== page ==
PARTICLE REMOVAL IN FLOC BLANKET CLARIFIERS VIA INTERNAL FLOW THROUGH POROUS FRACTAL AGGREGATES
The current gap in global access to safe and reliable drinking water, especially in rural communities, calls for a reevaluation of the design bases of treatment technologies. Robust and cost-effective design requires optimization of the various unit processes in a water treatment train. The mechanism of primary particle removal in floc blanket clarifiers was characterized via size-based performance curves obtained from light blocking particle counters that measured the effluent of a laboratory-scale floc blanket clarifier treating synthetic raw water. Particle capture was first order with respect to depth up to a depth of 30 cm, after which diminishing removal of non-settleable particles was observed as depth increased. Observed particle removal is best described by finite particle capture via internal flow through flocs, as set by floc properties such as porosity. This mechanism is consistent with the observed changes in performance with floc blanket depth and time.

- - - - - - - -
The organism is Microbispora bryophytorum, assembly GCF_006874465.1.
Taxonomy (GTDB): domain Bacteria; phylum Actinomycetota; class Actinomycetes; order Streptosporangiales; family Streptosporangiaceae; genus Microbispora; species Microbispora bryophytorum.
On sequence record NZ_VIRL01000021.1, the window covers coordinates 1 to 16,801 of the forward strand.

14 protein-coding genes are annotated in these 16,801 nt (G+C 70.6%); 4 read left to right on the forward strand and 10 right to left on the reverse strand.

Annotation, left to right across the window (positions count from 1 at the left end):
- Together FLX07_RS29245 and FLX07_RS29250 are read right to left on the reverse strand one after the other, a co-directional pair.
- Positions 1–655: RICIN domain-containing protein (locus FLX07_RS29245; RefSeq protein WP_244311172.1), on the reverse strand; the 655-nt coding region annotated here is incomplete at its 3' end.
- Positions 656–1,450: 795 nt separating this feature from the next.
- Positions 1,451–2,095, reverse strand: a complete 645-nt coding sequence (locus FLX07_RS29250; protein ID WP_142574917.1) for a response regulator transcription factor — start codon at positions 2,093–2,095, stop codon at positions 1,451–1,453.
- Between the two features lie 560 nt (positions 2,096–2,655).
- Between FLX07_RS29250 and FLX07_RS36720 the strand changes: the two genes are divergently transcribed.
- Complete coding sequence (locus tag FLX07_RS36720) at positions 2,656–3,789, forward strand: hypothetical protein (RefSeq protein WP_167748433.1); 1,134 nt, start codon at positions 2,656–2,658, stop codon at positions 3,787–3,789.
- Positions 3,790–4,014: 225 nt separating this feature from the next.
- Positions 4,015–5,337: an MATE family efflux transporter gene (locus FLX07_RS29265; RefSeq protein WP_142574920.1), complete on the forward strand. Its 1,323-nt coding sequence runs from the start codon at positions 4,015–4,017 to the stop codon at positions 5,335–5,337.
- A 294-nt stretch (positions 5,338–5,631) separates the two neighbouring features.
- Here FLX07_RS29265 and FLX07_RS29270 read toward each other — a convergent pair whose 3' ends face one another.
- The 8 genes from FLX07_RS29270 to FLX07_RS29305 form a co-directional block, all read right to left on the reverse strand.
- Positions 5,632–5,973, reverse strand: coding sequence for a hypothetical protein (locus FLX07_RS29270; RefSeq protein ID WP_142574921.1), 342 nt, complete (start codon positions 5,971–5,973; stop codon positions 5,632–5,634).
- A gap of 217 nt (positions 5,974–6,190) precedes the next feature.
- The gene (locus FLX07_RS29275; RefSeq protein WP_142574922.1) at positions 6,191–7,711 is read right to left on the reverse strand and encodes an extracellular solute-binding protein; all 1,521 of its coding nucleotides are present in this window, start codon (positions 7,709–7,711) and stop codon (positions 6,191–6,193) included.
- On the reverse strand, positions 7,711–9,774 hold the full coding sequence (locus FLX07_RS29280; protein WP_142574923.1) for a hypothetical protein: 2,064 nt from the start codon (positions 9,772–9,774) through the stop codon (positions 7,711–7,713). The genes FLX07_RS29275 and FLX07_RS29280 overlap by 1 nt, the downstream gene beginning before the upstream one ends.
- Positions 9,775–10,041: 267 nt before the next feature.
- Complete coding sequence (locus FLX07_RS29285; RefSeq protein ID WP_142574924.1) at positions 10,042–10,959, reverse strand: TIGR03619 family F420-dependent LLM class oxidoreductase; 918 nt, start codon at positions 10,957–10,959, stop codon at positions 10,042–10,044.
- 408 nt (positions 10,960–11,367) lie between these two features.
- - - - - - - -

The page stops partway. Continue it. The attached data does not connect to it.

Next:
Drinking water treatment; Floc blanket; Particle capture; Porous fractal aggregates; Sustainable development goals
Richardson, Ruth E.
Civil and Environmental Engineering
M.S., Civil and Environmental Engineering
Master of Science
Attribution 4.0 International
dissertation or thesis
Except where otherwise noted, this item's license is described as Attribution 4.0 International